Chapter

Green: Political Obligation

H. A. Prichard

in Moral Writings

Published in print August 2002 | ISBN: 9780199250196
Published online November 2003 | e-ISBN: 9780191598265 | DOI: http://dx.doi.org/10.1093/0199250197.003.0010

Series: British Moral Philosophers

 Green: Political Obligation

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Analyses Green's rather obscure treatment of two important questions: (1) ‘Why does a subject have the duty to obey the ruler or sovereign?’; and (2) ‘Why is the receipt of an order backed by a threat sufficient to establish this duty when the order comes from a ruler?’ Prichard considers Green's position regarding the grounds and justification for obedience to law to be part of a larger theory of moral obligation that is inconsistent with our ordinary moral ideas. To Green's seeming denial of the existence of any natural rights or duties, Prichard responds that Green in fact has failed to state a sense in which there really are natural rights and obligations. Moreover, Green's denial that we can answer the question ‘Why ought we to obey the government?’ can be formulated only by maintaining the existence of an obligation independent of our government's commands. The core of truth in Green's position, according to Prichard, lies in his recognition that a factor necessary to secure obedience is the subject's unselfish interest in the welfare of other members of her community.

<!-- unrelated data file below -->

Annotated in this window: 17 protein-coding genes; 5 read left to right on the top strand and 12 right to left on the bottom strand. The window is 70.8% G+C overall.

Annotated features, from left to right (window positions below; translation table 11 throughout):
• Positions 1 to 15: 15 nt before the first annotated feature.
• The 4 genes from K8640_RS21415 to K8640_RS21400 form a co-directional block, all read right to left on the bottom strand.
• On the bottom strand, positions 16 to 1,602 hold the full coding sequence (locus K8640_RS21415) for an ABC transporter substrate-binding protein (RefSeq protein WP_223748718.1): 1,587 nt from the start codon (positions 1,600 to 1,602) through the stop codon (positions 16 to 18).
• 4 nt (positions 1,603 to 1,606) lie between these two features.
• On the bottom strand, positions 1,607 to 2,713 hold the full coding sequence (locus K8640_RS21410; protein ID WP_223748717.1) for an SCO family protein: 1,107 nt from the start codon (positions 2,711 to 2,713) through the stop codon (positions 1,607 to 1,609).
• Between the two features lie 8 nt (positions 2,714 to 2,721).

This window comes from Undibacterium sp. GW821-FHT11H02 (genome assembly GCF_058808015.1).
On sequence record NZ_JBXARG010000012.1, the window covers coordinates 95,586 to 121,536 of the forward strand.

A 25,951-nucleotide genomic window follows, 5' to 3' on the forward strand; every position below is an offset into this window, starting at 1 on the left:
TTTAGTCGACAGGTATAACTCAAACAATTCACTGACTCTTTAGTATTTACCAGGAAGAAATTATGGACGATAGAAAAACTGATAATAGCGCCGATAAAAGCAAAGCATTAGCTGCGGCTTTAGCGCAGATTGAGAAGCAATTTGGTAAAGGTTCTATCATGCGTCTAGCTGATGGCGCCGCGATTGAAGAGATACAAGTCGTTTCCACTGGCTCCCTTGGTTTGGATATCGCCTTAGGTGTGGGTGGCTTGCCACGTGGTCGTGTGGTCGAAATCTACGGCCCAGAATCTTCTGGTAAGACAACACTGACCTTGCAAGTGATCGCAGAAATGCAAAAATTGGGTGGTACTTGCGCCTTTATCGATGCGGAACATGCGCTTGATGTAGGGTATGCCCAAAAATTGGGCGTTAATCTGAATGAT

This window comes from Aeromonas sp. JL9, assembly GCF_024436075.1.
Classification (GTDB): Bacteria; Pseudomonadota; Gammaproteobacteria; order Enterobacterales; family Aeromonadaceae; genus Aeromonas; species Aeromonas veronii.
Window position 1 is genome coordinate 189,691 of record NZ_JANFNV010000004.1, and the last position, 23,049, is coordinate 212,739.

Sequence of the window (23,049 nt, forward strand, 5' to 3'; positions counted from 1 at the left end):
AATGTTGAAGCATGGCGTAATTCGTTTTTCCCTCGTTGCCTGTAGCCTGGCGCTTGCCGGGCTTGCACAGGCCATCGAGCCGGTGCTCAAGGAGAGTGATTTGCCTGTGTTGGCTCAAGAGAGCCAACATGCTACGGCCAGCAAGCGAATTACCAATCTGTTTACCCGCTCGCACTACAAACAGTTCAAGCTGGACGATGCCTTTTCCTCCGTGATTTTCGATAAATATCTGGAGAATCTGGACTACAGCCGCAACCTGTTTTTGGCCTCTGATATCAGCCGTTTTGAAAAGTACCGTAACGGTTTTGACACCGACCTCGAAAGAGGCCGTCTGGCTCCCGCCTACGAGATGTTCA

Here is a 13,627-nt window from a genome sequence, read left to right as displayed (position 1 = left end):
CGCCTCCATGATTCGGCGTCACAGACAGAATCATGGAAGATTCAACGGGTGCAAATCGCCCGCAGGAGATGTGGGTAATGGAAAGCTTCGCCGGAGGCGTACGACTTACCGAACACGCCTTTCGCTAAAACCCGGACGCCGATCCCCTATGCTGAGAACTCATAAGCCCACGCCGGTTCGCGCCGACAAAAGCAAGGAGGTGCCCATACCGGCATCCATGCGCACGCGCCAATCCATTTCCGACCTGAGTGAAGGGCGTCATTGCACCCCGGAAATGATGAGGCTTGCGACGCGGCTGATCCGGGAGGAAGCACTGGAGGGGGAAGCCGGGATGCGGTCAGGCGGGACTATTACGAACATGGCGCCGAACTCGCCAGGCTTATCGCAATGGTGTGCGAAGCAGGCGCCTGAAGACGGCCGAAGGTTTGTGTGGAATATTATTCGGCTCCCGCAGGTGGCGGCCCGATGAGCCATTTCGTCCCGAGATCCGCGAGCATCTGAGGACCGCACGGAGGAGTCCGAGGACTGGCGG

Keywords: duty; Green; interest; natural right; obedience; obey; obligation; order; ruler; welfare

Chapter.  14718 words. 

Subjects: Moral Philosophy

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